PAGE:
from The Walk

A path divergéd in the Arnhem land
between two crops of fallen weatherstone;
I took the upper path between the rock
and walked until I found myself alone.
The paths converged, but for a strip of sand
where dead men drank from drying watering holes
and spent the last of old man’s buck between
stubbies and one-arms in country saloons.
They sang for me a riddle in the scrub
with rhymes about the water in the well
and that they would not go to Nhulunbuy
because the land was all that they could tell.
I threw me down a pitcher in the hole
and brought up to my lips a mouth of sand
and wondered that they were so glad to see
a dead man's well dug in the dead man's land.
I wandered to the bar, but there alone
sat drinking with a scepter in his hand
upon a sun-drenched timber for a stool
a boneless man with silver teeth like stars.
He said, "the sands will eat your discontent-"
and waved against the table like a tree -
"let drink, and see that Paradise at hand;
the pilgrim here will find no industry."
And then the sourest and discordant sound
out from the window-borders synthesized:
"For man is God, O hail Immanuel!
the Gnosis pleased, and come with man to dwell."
I jumped; at once there was nothing but sand;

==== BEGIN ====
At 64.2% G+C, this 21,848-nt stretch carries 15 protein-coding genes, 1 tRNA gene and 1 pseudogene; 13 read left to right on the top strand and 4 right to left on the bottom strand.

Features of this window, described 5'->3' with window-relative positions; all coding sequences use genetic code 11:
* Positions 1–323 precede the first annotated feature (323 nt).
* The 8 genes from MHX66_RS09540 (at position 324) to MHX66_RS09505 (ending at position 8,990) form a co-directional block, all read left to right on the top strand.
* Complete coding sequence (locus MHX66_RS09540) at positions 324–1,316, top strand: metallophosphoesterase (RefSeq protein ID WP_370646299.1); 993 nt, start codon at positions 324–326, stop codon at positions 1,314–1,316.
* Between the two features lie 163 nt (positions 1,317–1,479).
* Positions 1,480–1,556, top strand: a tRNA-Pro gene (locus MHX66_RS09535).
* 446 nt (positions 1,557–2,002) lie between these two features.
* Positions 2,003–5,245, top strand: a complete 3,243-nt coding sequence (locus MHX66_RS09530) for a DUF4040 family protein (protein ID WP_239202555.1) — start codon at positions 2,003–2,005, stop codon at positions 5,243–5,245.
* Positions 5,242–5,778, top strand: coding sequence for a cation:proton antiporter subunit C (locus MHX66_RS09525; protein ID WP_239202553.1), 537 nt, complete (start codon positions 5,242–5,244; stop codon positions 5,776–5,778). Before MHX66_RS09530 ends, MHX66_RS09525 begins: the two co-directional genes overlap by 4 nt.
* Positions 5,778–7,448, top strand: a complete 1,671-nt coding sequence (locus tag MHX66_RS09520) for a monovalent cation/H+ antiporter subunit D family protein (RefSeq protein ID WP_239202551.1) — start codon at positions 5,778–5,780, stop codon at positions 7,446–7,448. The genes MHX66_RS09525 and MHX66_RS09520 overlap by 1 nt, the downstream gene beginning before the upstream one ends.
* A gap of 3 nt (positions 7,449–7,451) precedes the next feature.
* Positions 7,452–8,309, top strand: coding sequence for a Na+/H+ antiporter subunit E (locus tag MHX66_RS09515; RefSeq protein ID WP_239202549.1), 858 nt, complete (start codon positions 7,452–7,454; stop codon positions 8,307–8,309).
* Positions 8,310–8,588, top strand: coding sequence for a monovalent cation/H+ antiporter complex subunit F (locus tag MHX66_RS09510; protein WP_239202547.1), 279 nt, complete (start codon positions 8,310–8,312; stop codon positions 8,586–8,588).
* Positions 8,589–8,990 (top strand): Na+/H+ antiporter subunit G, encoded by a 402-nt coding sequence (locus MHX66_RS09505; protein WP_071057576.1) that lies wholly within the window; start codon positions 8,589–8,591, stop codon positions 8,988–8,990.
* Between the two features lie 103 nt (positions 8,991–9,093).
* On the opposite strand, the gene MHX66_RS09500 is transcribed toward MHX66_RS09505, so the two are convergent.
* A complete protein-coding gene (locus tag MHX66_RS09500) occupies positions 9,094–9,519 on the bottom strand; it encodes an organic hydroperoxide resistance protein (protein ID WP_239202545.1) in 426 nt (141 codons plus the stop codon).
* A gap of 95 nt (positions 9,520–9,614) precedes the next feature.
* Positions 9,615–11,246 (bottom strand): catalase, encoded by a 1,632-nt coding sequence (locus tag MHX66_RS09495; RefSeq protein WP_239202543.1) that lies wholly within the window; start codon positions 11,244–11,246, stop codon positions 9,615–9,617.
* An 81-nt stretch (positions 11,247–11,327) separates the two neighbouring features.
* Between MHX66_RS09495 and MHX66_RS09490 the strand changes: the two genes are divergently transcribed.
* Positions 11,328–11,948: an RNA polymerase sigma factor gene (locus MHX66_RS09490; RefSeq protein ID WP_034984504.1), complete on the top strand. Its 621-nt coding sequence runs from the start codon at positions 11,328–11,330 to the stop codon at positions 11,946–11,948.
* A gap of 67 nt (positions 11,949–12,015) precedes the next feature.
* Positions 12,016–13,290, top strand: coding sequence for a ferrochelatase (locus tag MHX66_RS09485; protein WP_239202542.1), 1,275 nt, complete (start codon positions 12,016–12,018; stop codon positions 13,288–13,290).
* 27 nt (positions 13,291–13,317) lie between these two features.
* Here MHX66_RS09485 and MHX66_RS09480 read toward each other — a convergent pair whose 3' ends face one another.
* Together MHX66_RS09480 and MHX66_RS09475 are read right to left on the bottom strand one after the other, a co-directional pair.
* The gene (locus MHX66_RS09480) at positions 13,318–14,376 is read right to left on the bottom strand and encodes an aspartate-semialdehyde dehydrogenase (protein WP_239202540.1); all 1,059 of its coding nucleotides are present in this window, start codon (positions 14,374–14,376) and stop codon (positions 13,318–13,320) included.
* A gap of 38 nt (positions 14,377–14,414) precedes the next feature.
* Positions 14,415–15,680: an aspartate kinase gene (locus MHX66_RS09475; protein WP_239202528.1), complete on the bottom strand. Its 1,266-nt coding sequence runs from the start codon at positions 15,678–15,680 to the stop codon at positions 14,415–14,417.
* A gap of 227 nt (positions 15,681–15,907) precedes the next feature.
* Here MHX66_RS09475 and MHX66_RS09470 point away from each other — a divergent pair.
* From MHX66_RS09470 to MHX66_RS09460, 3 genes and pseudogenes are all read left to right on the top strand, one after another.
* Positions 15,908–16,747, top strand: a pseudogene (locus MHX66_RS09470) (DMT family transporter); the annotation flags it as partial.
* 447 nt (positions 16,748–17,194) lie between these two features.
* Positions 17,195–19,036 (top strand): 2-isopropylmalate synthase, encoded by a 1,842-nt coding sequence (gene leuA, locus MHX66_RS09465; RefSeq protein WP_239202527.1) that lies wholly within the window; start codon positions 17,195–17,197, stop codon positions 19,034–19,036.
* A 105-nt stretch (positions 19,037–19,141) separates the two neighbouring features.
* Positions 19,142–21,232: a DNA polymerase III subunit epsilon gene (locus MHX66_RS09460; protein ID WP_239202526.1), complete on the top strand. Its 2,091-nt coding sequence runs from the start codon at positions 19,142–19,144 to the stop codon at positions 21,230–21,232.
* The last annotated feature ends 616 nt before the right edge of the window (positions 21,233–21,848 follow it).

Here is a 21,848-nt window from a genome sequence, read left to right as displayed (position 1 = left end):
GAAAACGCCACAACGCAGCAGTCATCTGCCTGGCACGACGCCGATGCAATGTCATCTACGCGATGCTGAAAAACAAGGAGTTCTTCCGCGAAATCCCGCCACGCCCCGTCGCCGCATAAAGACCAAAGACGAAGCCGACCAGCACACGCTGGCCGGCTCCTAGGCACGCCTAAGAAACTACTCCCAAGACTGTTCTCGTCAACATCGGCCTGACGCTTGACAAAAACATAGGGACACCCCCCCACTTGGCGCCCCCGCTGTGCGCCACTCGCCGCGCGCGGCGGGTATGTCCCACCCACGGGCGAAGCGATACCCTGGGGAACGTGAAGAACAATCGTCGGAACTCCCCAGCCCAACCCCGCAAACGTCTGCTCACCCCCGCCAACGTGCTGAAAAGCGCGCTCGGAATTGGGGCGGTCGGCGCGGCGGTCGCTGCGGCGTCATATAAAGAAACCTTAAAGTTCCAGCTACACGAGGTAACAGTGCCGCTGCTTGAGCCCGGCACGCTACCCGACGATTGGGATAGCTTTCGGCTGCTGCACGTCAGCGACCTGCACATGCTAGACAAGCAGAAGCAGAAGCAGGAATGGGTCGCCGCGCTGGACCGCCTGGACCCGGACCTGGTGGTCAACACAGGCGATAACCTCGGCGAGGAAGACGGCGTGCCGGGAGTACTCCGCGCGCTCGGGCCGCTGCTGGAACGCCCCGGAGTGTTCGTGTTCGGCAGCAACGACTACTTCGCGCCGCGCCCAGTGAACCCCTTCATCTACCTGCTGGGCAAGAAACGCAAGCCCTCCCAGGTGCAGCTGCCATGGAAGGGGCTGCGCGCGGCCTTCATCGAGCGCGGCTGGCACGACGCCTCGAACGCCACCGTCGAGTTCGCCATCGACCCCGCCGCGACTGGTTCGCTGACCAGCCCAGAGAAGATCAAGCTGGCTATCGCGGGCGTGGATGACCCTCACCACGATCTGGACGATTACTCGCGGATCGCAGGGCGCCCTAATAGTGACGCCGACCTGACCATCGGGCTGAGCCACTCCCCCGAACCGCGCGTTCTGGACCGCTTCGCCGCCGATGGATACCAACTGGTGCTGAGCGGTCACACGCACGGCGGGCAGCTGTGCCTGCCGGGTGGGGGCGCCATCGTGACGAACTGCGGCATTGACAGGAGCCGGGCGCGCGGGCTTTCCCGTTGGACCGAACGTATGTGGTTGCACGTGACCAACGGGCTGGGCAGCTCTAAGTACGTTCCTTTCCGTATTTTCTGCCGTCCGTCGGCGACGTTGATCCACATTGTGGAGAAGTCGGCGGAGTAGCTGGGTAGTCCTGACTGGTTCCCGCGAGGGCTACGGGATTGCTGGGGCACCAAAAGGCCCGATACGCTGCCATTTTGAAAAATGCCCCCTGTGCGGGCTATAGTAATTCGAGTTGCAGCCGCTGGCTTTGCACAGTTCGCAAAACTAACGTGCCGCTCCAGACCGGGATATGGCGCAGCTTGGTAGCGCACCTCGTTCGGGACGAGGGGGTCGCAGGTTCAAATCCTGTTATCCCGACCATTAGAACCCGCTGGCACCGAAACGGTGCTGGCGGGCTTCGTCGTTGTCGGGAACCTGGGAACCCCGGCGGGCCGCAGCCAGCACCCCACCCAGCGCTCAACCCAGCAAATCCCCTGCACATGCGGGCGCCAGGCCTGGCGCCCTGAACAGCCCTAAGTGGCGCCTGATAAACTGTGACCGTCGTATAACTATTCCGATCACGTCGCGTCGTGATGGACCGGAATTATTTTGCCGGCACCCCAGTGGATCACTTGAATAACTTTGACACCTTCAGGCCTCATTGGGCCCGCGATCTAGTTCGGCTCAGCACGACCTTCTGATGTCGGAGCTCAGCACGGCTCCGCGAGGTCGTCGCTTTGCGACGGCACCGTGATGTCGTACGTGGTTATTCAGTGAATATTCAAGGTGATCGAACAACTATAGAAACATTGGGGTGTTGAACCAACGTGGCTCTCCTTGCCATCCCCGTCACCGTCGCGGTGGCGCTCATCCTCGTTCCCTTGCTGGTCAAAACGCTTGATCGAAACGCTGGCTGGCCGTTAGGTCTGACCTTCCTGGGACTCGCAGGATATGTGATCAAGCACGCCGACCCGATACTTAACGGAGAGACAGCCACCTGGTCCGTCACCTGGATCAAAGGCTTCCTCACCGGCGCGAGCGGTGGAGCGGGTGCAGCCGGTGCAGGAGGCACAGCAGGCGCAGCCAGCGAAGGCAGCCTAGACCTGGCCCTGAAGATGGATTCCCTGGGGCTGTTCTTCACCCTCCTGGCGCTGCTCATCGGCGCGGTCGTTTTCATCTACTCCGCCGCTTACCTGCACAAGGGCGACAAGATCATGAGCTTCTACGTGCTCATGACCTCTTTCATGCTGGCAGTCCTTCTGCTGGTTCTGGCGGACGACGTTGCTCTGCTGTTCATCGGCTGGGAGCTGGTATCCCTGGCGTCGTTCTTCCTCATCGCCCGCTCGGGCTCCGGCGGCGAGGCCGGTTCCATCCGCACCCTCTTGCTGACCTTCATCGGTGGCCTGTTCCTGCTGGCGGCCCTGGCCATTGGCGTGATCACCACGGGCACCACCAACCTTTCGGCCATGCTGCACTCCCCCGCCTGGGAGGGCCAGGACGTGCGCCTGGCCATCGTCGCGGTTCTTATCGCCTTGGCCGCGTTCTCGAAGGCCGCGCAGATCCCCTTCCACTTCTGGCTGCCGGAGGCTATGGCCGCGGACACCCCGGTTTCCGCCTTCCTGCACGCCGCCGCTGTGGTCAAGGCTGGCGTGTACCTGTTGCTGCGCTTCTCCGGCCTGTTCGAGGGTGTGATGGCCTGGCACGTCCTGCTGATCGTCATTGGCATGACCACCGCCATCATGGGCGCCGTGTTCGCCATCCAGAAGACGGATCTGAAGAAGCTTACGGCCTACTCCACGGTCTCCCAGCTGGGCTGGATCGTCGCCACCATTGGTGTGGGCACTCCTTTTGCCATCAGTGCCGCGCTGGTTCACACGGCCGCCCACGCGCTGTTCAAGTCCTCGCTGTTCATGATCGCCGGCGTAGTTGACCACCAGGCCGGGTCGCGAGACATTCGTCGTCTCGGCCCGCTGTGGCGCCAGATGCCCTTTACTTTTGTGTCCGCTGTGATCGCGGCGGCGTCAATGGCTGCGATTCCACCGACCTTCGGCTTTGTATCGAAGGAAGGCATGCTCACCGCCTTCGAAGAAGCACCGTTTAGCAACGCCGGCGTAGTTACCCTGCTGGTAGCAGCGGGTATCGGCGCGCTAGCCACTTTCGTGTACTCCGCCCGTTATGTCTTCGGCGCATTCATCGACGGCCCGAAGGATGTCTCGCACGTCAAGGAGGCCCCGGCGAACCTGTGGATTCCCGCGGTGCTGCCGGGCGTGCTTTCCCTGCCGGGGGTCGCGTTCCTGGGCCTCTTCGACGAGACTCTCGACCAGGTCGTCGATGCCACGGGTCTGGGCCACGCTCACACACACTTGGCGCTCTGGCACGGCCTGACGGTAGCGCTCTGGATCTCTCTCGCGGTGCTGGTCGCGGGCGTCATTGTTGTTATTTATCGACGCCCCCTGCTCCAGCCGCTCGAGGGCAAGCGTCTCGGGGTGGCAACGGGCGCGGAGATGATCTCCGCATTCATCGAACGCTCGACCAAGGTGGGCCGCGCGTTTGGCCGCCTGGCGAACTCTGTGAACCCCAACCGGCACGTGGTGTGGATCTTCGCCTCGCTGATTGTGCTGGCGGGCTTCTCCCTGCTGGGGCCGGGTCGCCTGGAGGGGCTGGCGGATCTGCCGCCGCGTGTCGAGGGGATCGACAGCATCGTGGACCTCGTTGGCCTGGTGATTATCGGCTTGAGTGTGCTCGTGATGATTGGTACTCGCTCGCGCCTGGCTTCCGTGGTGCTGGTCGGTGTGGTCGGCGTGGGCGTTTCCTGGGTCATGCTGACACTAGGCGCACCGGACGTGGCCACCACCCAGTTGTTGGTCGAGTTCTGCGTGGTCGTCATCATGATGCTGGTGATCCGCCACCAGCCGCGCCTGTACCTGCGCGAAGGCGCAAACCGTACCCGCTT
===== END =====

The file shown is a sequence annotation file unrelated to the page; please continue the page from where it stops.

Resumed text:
I sank into the pavement of a sea.
I ran until my feet could run no more,
held up upon an arch of ancient stone;
and still I saw mirages and visions,
queer stills and things that moved seductively.
And still I looked for that old, narrow path
that once had beaten hard upon the rock.

There was a gate between two poplar trees
convolved by time into a whorled form,
whereat the gypsy rag wailed minor tunes,
and there the caravans did not pass on.
There women lolling stayed where camels drank;
and I stumped up without a hope in hell
perambulated through the no-man’s-land
and slept within the hollow of a dell.
And in my dreams there was at last respite:
but in the grove, the creatures of the night.
But even there my heart was wholly still,
as if approached by some immortal hand;
and leapt within the flowers of a field;
and soundly slept within Immanuel’s land.

There was another gate beyond the gum
locked green within a swarth of ancient vine,
where terracotta men with hands outreached
diverged, and made the straight path serpentine.
Their industry was hammered out of gold,
and I in mind too weak to stand alone
a moment awed at this horrendous sight
before I fled, again into the night.
And here, though man had tilled the thirsty dune
and made the dry land contradict the sun,
the thorns came too; with every herb a thorn.
O for that day when death is bolted down
beneath an endless floor no more to rise,
and heaven not a parallax of home.

It’s evening now, and time is at its end.
I walk into the everlasting halls.
The glint of imperceived candelabras
and happy dancing feet haunting
mismatched and panting, spiral-spiral stairs
and aloes that grow from pianolas
unplayed and loud in static ivory.
Here twisted aisles and nonsensical frames
paint walls; footsteps outpace feet; shadows flit
and segregate themselves from mortal clay.
And men walk into the eternal day.

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